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Our House

After renting social quarters and rooms in private homes for several years, Theta Chapter of Delta Gamma in 1916 obtained ownership of its first house at 814 East Third Street, the present location of the IU Military Sciences (Army ROTC) Department. Ten years later, the University decided to develop a Fraternity Quadrangle in a cornfield on the far east side of campus.

Delta Gamma was one of the nine chapters that contracted to move to the new Quad. (Others were Zeta Tau Alpha, Theta Chi, Alpha Chi Omega, Delta Chi, Sigma Alpha Epsilon, Sigma Kappa, Phi Mu, and Chi Omega.) The Delta Gamma house was not finished when classes began in the fall of 1926, so the 30 members lived temporarily in the Blue Goose Bus Station at 8th and Walnut.

The original house still exists today at 105 North Jordan Avenue. However in 1949, 1959, and 1992, additions were made to the original house making it what it is today. In the early 1960s, the Old Fashioned Stock Anchor, #60-352-AU, on indefinite loan from the U.S. Navy, was delivered to the chapter thanks to the arrangements of a DG dad who was a naval officer.

The final addition to the house was the Delta Gamma Centennial walkway and bridge over the Jordan River, added in 1998, as the chapter's gift to the University on its 100th year anniversary of being on campus.

The Centennial Fund also provides scholarships for members of the Theta chapter and supports house's computer network and its link to the University's data network, including the IU Libraries and the Internet. The fund exceeds $200,000 and is still growing.

House 1930
Original Jordan Quad house, pictured in late 1930s



Our House 1959
House after the 1959 additions on east and west ends of original property.



Our Present House Present-day chapter house after 1992 addition.

Our House image gallery. Click on picture to enlarge.


Sign outside DG

Main Entance

Foyer
 

Informal

Formal

Library
 

Dining Room

Anchor on permanent loan from the US Navy

Entry

Living in Our House
Delta Gamma offers the chance to live in a single, double, triple or quad. Members may sleep in the cold dorm (windows open year round whether hot or cold), the warm dorm (air conditioned and heated), or to sleep in your own room -- wherever you feel the most comfortable. The house also includes a full basement with TV room, washers and dryers, along with a study room and adjoining computer room. The second and third floors of the main house have two wings with fully-furnished study/sleeping rooms and bathrooms in each area. The Delta Gamma house is very comfortable and will definitely make you feel at home.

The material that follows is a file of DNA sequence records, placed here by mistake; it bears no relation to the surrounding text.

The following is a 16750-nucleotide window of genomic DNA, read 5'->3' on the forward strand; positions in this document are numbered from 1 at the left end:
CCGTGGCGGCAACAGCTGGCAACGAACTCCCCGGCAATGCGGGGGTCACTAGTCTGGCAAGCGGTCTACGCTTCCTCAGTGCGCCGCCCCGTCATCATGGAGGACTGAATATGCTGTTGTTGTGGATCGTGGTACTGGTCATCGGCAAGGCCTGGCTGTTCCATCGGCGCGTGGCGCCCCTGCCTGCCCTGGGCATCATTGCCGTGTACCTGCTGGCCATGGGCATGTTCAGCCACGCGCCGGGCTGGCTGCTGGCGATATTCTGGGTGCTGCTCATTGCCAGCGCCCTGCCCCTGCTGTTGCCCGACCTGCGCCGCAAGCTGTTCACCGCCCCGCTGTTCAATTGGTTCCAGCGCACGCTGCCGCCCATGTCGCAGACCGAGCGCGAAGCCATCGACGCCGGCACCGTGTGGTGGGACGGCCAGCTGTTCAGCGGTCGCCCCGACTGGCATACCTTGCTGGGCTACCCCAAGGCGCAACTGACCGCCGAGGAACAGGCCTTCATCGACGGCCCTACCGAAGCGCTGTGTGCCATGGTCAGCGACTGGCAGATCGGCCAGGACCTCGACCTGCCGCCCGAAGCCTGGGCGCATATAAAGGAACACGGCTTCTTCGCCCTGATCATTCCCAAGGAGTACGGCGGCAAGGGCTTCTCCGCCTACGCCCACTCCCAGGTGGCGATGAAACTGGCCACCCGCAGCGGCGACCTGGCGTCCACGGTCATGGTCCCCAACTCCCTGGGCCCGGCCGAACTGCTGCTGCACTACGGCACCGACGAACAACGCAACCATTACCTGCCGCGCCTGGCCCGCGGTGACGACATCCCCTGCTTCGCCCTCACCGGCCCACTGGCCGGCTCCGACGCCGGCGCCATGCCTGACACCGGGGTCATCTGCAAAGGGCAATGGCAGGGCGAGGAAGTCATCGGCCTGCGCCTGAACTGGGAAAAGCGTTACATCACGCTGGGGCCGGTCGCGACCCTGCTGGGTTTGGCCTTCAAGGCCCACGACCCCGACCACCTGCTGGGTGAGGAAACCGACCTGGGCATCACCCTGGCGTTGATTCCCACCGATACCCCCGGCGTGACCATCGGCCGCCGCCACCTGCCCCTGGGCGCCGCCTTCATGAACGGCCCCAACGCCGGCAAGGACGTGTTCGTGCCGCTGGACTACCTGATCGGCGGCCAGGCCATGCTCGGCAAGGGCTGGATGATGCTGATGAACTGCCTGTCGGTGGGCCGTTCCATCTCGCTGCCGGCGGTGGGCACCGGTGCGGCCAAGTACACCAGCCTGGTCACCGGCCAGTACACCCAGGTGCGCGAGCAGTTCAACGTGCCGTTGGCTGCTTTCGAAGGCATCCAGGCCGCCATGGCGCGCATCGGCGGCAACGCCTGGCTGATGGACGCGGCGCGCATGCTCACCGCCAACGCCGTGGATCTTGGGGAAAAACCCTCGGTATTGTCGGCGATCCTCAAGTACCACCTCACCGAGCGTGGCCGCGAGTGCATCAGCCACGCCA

The Anchor in the Yard
After Theta Chapter's house was expanded in 1959, a member of the chapter was Rosemond Toner, '61, whose father, USN Capt. Raymond J. Toner, was the commanding officer of the U.S. Naval Station in San Juan, Puerto Rico. He arranged for the chapter to acquire - on permanent loan from the U.S. Navy - a "decommissioned" anchor. Each year the chapter has to report to the U.S. Navy on the condition and whereabouts of the anchor. The name of the ship that it served is not known -- even by the Navy.

After it was delivered and installed, it became a "traveling trophy" on campus. Despite its weight of over 600 pounds, groups of sturdy college men regularly relocated it to their own chapter houses -- the SAE house across the street being the most frequent destination. Soon the anchor was embedded in concrete so it would remain in place.

The anchor became a part of Theta Chapter's musical tradition when it became a part of the lyrics for a pledge class song, adapted from the Crosby, Stills, and Nash recording, "Our House." "Our house is a very, very fine house...with an anchor in the yard...and Hannah standing guard."

Once the anchor was immovable it took on a new life. It became a post to which men could be tied in celebration of their commitment to DG women - through a lavalier, pin, or engagement. It also became a favorite site for posing for photos.

When the chapter house was enlarged in 1992, the anchor was relocated to its present position.




Disclaimer: The information provided on this Web site is intended for use by Delta Gamma members only. Delta Gamma Fraternity does not accept responsibility for misuse of this information by non-members and states that use of this information other than its intended purpose is strictly prohibited.



Page last updated: March 15, 2013